Explanation of paint sheen

Are you confused about which paint sheen level to use in which room, or which will be the most durable for your project? This guide will show you the advantages and disadvantages of paint sheen along with what sheen to use in which room.

Flat -- A matte finish that provides a dead flat sheen.


Excellent touch-up ability

Provides a dull, soft look

Hides imperfections


Typically not washable, premium quality flat finishes may have washable characteristics

Eggshell (Velvet) -- A very dull finish with a slight angular sheen.


Low sheen, yet washable

Looks flat but has an angular sheen

Good touch-up qualities


Not as washable as paints with higher shine

Satin -- An enamel finish with a medium amount of shine.


Very washable

Great for trim work and doors

Good for bathroom and utility rooms


Poor touch-up

Magnifies imperfections on walls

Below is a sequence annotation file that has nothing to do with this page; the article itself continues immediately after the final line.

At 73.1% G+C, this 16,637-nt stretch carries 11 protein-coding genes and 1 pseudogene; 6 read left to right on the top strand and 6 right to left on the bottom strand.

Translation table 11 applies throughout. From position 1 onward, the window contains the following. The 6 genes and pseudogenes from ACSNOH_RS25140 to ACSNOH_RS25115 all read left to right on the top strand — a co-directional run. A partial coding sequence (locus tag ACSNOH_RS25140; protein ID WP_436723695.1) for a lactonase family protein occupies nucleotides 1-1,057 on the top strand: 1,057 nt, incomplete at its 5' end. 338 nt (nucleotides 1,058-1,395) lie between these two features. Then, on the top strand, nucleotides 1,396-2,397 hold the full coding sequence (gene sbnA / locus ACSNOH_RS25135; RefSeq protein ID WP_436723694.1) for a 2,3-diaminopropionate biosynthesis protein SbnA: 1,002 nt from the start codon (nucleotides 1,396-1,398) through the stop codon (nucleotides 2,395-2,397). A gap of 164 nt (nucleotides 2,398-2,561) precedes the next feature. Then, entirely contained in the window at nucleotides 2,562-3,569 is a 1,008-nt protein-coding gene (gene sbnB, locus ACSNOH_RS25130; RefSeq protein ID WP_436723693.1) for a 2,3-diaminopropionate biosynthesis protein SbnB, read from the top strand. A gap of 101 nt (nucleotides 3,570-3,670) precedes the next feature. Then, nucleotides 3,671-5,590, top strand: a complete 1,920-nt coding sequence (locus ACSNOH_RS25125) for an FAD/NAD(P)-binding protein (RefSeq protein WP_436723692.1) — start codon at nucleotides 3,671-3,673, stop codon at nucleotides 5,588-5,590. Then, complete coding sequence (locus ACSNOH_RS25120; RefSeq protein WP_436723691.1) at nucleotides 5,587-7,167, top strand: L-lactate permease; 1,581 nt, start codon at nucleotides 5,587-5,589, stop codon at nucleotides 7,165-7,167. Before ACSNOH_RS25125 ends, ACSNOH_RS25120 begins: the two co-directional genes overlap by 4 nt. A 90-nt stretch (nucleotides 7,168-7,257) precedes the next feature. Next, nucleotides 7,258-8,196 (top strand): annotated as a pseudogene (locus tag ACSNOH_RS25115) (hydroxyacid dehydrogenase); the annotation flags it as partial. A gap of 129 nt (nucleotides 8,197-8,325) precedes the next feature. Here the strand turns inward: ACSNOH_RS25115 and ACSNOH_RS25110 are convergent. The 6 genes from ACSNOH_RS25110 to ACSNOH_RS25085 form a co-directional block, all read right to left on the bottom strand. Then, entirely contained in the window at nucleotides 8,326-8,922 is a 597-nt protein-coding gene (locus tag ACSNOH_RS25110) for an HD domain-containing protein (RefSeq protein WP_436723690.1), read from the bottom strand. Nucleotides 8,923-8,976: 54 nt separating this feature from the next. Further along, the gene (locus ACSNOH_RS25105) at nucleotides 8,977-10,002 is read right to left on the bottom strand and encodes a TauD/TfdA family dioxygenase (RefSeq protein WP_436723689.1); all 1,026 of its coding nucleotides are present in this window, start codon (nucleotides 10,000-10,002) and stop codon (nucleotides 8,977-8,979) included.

Semi-gloss -- A glossy finish used for high-traffic areas.


Great wash-ability


Poor touch-up

Magnifies imperfections more than satin on walls

Full Gloss -- The shiniest paint sheen available. Used on products that need superior protection.


Great for high-traffic areas

For use in schools, doctors offices

Can be used on floors and counter tops


Very shiny, not intended for walls

Sheen by room (walls)

Kitchen -- Satin or semi-gloss

Dining Room -- Flat or eggshell

Bathroom -- Satin or semi-gloss

Bedrooms -- Flat or eggshell

Hallway -- Flat

Basement -- Flat or waterproofing paint

Ceilings -- Flat

Trim work & doors -- Satin

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